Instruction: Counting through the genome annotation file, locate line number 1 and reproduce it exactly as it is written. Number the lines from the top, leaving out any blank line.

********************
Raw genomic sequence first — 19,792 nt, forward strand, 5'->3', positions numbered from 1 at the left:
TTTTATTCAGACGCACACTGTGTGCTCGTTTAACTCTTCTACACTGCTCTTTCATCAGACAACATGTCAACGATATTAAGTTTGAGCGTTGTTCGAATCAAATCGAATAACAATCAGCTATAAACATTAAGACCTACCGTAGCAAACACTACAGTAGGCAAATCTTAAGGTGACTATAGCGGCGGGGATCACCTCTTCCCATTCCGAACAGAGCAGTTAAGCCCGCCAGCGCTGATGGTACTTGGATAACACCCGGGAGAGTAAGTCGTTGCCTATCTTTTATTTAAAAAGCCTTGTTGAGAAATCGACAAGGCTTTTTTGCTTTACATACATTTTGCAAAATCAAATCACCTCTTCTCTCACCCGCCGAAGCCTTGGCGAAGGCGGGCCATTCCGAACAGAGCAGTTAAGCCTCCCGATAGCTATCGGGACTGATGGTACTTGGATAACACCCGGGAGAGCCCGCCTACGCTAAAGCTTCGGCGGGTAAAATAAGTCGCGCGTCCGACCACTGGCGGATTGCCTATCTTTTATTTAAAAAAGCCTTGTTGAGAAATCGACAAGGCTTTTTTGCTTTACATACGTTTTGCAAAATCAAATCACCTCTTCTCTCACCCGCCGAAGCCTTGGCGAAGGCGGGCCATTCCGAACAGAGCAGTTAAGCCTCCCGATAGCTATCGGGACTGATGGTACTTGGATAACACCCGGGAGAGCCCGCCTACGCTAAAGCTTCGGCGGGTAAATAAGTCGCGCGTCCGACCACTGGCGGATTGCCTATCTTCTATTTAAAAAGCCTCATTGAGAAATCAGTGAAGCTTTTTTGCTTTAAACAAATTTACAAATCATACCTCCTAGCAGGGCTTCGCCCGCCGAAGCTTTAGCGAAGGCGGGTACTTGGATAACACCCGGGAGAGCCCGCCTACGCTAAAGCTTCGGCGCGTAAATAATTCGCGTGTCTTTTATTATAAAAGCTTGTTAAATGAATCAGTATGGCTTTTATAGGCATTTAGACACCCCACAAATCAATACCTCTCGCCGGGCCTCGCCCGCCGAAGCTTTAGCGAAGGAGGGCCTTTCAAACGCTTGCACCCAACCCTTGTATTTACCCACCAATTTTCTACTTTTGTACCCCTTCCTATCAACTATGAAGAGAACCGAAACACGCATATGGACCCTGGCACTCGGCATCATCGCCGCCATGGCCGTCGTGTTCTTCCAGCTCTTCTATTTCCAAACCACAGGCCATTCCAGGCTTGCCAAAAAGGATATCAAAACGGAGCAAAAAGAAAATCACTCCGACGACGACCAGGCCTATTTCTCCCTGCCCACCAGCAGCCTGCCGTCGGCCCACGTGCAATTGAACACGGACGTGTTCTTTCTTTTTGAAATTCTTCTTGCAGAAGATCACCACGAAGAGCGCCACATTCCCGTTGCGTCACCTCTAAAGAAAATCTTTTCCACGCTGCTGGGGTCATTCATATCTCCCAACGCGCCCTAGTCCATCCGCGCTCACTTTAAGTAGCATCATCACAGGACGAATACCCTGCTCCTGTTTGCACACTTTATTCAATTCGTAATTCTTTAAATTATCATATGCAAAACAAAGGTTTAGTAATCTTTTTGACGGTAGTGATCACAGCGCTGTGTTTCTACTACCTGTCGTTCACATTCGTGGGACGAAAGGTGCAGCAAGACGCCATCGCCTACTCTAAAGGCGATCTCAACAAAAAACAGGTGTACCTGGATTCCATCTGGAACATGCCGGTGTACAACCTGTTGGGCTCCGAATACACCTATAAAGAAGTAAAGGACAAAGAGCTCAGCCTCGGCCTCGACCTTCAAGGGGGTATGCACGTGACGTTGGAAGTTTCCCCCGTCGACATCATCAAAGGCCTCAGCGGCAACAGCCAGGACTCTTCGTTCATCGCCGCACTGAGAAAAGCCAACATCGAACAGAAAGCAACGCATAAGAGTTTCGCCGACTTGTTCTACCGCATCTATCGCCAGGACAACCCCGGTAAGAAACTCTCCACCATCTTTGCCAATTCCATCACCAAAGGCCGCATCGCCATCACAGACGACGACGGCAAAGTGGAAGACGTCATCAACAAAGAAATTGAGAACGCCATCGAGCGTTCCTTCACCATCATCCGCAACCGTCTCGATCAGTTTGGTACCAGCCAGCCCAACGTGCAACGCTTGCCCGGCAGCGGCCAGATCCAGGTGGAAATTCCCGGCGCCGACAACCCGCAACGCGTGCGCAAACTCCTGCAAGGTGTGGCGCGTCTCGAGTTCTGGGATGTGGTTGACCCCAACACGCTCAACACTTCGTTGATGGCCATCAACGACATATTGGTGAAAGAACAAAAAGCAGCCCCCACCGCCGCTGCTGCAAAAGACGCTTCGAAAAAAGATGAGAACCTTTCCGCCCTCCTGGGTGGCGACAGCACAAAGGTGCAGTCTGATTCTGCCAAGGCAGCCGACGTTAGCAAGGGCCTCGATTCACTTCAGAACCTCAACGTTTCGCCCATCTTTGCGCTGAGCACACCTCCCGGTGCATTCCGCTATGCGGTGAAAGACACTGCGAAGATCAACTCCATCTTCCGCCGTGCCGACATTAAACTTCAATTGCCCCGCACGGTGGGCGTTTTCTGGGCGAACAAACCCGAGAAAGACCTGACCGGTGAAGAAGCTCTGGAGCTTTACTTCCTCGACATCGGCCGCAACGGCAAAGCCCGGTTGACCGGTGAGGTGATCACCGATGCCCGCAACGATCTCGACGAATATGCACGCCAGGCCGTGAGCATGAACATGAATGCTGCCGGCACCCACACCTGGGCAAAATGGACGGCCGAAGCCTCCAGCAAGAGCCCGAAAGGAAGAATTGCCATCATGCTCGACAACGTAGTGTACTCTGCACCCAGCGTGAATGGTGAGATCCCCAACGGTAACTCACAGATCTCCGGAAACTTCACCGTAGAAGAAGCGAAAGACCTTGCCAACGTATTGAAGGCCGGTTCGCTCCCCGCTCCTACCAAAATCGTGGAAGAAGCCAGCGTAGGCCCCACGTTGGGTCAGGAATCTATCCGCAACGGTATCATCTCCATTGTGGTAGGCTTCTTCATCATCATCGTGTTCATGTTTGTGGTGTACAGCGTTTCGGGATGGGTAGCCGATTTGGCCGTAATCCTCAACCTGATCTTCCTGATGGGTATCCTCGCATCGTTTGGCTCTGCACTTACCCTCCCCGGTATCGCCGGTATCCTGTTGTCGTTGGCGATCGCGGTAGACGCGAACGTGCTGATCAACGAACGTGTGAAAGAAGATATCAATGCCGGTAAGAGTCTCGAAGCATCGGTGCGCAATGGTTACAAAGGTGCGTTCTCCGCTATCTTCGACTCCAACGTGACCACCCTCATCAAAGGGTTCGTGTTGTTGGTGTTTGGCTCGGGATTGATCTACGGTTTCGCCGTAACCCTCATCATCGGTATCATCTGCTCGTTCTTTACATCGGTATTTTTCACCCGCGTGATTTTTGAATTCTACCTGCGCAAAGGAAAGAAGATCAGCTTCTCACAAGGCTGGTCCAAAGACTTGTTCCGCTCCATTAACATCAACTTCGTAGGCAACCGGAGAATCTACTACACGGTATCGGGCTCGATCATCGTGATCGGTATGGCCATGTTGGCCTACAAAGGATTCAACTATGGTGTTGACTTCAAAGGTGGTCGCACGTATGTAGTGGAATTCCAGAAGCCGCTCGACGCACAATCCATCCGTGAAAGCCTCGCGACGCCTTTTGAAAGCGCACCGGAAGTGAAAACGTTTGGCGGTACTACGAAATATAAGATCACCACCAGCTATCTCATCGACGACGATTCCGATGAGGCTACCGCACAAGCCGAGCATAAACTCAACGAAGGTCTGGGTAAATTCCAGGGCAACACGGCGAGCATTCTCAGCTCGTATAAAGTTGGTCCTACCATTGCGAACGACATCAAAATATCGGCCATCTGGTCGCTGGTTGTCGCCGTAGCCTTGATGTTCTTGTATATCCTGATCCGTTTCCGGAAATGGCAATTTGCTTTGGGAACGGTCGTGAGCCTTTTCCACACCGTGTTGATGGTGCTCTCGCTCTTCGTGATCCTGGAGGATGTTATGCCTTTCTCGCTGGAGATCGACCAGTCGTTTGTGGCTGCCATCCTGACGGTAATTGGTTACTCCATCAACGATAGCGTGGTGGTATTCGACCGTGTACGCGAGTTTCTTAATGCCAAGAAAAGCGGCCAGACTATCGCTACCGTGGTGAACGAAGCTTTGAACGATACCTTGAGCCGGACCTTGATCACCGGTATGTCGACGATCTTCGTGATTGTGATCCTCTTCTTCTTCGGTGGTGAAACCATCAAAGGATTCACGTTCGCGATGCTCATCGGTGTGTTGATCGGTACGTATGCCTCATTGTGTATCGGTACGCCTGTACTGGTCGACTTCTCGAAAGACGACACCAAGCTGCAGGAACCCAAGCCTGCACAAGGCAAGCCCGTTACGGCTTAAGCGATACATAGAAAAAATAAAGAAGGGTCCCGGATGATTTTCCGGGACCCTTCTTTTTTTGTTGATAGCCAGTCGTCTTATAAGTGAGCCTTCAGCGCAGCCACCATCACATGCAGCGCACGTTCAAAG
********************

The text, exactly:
Raw genomic sequence first — 19,792 nt, forward strand, 5'->3', positions numbered from 1 at the left: